Who inspired you most in your life and who continues to inspire you now?
The person who has inspired me the most was my former high school coach, Ricky White, at Crane High School. He opened the door for me as a deaf player and showed me where it could take me. Currently, Coach Tom Osborne inspires me. I can't thank him and the University enough for what they did for me. I received a nice message from Tom after my announcement here at Gallaudet University, and I am thankful for his kind words and his support and for being my coach in college.
Besides Senior Day, what's your all-time favorite Husker memory and why?
Actually, one of my favorite Husker memories is the first time I ever saw the University of Nebraska on television. It was the 1984 Orange Bowl when top-ranked Nebraska went up against No. 5 Miami. I was an early teen at the time and had never dreamt of playing for Nebraska yet. But I will always remember the first time I saw the Scarlet and Cream uniforms and the 'N' on the helmet of the players. Nebraska made a great comeback in that game and even though the Cornhuskers came up short, I will never forget that game. Years later, I saw a poster at my high school, and it was from the University of Nebraska. There was a picture of a kicker, and my memories immediately jumped back to that game.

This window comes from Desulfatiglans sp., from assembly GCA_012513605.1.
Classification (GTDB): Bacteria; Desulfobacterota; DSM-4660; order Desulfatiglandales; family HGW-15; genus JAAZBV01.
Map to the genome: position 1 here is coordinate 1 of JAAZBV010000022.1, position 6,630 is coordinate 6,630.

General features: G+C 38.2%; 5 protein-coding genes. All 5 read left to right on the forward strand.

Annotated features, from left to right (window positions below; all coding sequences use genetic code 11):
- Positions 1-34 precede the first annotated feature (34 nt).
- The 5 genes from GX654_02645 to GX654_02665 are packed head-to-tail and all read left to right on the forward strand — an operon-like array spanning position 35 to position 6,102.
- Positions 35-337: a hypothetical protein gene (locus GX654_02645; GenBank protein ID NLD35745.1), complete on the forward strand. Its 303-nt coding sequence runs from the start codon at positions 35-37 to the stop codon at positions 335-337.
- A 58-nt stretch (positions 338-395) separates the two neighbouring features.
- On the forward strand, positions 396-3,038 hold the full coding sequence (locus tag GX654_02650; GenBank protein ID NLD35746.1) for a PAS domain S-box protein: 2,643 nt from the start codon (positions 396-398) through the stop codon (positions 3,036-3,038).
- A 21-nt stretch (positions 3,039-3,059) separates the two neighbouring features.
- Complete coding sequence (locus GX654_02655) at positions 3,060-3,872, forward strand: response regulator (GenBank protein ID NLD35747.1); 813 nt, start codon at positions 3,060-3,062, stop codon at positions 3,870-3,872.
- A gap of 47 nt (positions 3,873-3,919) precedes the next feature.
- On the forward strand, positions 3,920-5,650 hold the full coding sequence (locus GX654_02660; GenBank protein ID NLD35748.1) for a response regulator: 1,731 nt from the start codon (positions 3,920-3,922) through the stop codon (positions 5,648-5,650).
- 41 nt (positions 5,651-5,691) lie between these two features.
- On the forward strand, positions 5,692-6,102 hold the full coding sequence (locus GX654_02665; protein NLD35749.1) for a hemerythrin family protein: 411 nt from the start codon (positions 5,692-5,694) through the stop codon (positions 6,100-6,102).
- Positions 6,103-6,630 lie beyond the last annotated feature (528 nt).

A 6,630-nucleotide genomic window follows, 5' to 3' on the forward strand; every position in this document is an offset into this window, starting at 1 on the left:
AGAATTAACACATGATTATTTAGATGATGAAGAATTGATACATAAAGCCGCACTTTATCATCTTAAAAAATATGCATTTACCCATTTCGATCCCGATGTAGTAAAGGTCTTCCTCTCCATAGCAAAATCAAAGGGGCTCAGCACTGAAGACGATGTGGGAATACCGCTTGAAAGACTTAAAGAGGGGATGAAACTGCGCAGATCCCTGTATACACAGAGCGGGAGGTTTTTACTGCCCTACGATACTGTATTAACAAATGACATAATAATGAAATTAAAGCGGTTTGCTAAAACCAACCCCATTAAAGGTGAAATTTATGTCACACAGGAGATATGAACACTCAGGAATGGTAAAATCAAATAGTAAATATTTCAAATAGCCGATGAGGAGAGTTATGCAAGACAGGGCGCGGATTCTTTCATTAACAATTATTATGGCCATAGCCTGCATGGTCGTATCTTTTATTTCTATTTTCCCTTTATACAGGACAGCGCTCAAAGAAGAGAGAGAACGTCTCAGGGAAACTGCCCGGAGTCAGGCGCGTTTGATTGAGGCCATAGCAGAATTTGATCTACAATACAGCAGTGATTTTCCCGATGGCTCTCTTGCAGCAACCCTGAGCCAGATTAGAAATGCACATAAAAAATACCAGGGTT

Take us back to your days when Nebraska recruited you in Crane. How did you know that Lincoln would be the right place for you, and what other schools did you consider besides Nebraska?